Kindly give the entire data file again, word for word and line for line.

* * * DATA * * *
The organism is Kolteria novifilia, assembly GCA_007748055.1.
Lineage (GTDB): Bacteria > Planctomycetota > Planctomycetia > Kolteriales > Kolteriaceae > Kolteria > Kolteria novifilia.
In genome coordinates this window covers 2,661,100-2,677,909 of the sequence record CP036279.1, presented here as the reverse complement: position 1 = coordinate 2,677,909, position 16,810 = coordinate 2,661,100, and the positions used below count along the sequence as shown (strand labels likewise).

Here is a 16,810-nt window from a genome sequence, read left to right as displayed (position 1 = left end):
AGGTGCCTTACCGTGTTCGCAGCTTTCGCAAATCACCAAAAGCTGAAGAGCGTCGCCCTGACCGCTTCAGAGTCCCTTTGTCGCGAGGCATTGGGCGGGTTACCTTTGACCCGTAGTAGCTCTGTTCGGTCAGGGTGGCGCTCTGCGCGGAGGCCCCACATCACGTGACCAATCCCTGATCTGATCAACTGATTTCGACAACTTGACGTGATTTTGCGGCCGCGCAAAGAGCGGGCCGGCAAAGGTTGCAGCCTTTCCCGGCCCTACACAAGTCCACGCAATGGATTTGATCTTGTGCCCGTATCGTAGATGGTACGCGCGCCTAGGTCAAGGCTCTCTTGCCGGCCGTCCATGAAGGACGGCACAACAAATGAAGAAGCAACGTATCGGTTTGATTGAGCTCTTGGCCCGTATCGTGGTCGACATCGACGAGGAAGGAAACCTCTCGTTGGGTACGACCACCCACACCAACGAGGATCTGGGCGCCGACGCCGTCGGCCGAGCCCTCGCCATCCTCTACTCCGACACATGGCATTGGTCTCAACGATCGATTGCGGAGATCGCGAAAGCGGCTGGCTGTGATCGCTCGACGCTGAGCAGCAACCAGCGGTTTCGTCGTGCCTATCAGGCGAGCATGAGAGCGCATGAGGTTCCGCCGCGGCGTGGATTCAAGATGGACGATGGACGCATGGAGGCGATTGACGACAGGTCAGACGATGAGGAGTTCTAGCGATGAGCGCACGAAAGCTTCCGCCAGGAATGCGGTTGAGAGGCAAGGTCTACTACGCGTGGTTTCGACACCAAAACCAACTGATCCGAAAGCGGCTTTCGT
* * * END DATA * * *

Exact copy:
The organism is Kolteria novifilia, assembly GCA_007748055.1.
Lineage (GTDB): Bacteria > Planctomycetota > Planctomycetia > Kolteriales > Kolteriaceae > Kolteria > Kolteria novifilia.
In genome coordinates this window covers 2,661,100-2,677,909 of the sequence record CP036279.1, presented here as the reverse complement: position 1 = coordinate 2,677,909, position 16,810 = coordinate 2,661,100, and the positions used below count along the sequence as shown (strand labels likewise).

Here is a 16,810-nt window from a genome sequence, read left to right as displayed (position 1 = left end):
AGGTGCCTTACCGTGTTCGCAGCTTTCGCAAATCACCAAAAGCTGAAGAGCGTCGCCCTGACCGCTTCAGAGTCCCTTTGTCGCGAGGCATTGGGCGGGTTACCTTTGACCCGTAGTAGCTCTGTTCGGTCAGGGTGGCGCTCTGCGCGGAGGCCCCACATCACGTGACCAATCCCTGATCTGATCAACTGATTTCGACAACTTGACGTGATTTTGCGGCCGCGCAAAGAGCGGGCCGGCAAAGGTTGCAGCCTTTCCCGGCCCTACACAAGTCCACGCAATGGATTTGATCTTGTGCCCGTATCGTAGATGGTACGCGCGCCTAGGTCAAGGCTCTCTTGCCGGCCGTCCATGAAGGACGGCACAACAAATGAAGAAGCAACGTATCGGTTTGATTGAGCTCTTGGCCCGTATCGTGGTCGACATCGACGAGGAAGGAAACCTCTCGTTGGGTACGACCACCCACACCAACGAGGATCTGGGCGCCGACGCCGTCGGCCGAGCCCTCGCCATCCTCTACTCCGACACATGGCATTGGTCTCAACGATCGATTGCGGAGATCGCGAAAGCGGCTGGCTGTGATCGCTCGACGCTGAGCAGCAACCAGCGGTTTCGTCGTGCCTATCAGGCGAGCATGAGAGCGCATGAGGTTCCGCCGCGGCGTGGATTCAAGATGGACGATGGACGCATGGAGGCGATTGACGACAGGTCAGACGATGAGGAGTTCTAGCGATGAGCGCACGAAAGCTTCCGCCAGGAATGCGGTTGAGAGGCAAGGTCTACTACGCGTGGTTTCGACACCAAAACCAACTGATCCGAAAGCGGCTTTCGT